CHICAGO — A U.S. district judge in Chicago on Friday denied a request by the U.S. Department of Justice to lift a national freeze on a Trump administration policy that seeks to withhold public safety grants to so-called sanctuary cities that don’t agree to tougher enforcement of U.S. immigration law.
Judge Harry Leinenweber’s ruling comes a month after he imposed the preliminary injunction blocking the administration from tying the grants to two new conditions, that cities notify immigration agents when someone in the country illegally is about to be released from jail and allow agents easy access to jails.
Attorney General Jeff Sessions argued it was wrong to apply an order nationally in a case brought by Chicago and that it should only apply to that city. Even before Friday’s ruling, the Justice Department already took its objections about the injunction and other legal issues to the Chicago-based U.S. 7th U.S. Circuit Court of Appeals.
Leinenweber agreed in his written ruling that such a sweeping freeze was an “extraordinary remedy” that a U.S. district judge shouldn’t resort to lightly. But he said the legal issues in the Chicago case impact cities and counties nationwide and so a nationwide injunction is called for.
“An injunction (that only applied to Chicago) would leave the Attorney General free to continue enforcing the likely invalid conditions against (those applying for the public safety grants),” he wrote. “This state of affairs flies in the face of the rule of law and the role of the courts to ensure the rule of law is enforced.”
Leinenweber said Chicago had demonstrated it will likely succeed in arguing that Sessions exceeded his authority with the new conditions, thereby justifying a freeze on the policy at least until the legal process fully plays out.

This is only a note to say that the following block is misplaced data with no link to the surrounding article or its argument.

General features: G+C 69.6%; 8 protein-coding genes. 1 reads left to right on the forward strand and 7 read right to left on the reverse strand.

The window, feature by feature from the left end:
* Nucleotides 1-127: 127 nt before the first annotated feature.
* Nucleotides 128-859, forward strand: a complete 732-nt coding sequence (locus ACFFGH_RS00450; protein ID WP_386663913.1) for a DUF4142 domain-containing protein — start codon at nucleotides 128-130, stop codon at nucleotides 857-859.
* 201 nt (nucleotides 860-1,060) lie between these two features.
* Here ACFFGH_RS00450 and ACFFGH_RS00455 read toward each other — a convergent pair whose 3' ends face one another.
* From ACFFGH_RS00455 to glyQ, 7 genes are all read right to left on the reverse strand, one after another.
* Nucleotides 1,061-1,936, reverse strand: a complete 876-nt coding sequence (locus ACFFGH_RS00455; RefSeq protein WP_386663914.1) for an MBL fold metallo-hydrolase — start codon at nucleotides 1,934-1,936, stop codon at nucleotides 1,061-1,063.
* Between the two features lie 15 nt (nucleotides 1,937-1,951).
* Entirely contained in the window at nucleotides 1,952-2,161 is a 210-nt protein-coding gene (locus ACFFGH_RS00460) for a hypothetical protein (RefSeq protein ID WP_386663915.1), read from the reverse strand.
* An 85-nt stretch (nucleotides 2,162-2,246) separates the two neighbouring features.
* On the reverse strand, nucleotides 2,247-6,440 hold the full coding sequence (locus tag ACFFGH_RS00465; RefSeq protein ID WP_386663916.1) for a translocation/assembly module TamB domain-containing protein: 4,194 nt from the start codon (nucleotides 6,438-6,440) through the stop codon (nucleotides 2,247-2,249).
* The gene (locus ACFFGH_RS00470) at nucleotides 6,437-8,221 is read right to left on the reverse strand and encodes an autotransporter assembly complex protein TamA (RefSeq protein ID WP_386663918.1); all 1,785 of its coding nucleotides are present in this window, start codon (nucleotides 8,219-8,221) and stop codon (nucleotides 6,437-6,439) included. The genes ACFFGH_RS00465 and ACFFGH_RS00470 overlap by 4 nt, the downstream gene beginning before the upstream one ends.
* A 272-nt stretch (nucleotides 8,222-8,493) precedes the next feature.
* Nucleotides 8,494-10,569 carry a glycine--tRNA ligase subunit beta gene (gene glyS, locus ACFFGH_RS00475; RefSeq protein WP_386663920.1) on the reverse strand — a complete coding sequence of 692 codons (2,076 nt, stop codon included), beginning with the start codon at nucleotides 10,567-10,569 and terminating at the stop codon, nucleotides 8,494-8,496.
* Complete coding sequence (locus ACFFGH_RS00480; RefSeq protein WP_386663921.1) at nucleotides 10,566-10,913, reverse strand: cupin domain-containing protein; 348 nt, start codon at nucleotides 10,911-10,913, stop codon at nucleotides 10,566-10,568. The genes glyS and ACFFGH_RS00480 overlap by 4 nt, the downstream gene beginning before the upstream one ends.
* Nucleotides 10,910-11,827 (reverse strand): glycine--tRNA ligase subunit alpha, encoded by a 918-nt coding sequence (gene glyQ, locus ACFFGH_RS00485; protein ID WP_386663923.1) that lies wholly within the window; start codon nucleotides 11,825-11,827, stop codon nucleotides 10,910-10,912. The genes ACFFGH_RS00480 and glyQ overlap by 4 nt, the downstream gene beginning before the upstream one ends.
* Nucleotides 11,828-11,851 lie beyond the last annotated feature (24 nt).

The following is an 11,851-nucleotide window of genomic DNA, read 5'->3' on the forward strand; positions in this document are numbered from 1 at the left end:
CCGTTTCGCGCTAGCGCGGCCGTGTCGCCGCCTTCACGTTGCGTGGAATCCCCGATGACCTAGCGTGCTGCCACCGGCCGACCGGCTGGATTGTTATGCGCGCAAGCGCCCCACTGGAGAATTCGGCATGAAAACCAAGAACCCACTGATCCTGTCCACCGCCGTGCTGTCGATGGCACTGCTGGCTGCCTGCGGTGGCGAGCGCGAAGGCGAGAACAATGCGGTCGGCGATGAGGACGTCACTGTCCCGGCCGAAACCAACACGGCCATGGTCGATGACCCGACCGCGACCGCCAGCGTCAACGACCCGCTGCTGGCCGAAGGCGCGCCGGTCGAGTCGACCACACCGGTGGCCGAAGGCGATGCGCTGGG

“The rule of law is undermined where a court holds that the Attorney General is likely engaging in legally unauthorized conduct, but nevertheless allows that conduct in other jurisdictions across the country,” Leinenweber wrote.
The Justice Department on Thursday said it was giving four cities — Chicago, New York, Philadelphia and New Orleans — a “last chance” to show they’re not thwarting enforcement of U.S. immigration law before possibly losing grants that help pay for police cars and public safety equipment.
It added that the four cities have until Oct. 27 to show they are complying with other, long-standing federal law, including a nearly 20-year-old statute that says cities can’t hinder information sharing with immigration agents.
It was unclear how that threat might be affected by the ongoing legal battle.
Chicago is leading the charge in court for cities and counties across the country. Dozens of jurisdictions have filed court briefs supporting Chicago’s lawsuit. At least seven cities and counties, including Seattle and San Francisco, as well as the state of California, are refusing to cooperate with the new federal rules.
Sessions has blasted sanctuary cities, often singling out Chicago.
Shortly after Chicago filed the lawsuit in August, Sessions said the Trump administration “will not simply give away grant dollars to city governments that proudly violate the rule of law and protect criminal aliens at the expense of public safety.” Chicago, he added, stood out in its “open hostility” to enforcing immigration laws.
Chicago Mayor Rahm Emanuel has said fully complying with the new Trump administration rules would “drive a wedge of distrust” between the immigrant community and the police force, which needs that community to trust police enough to come forward to report crimes and help officers solve them.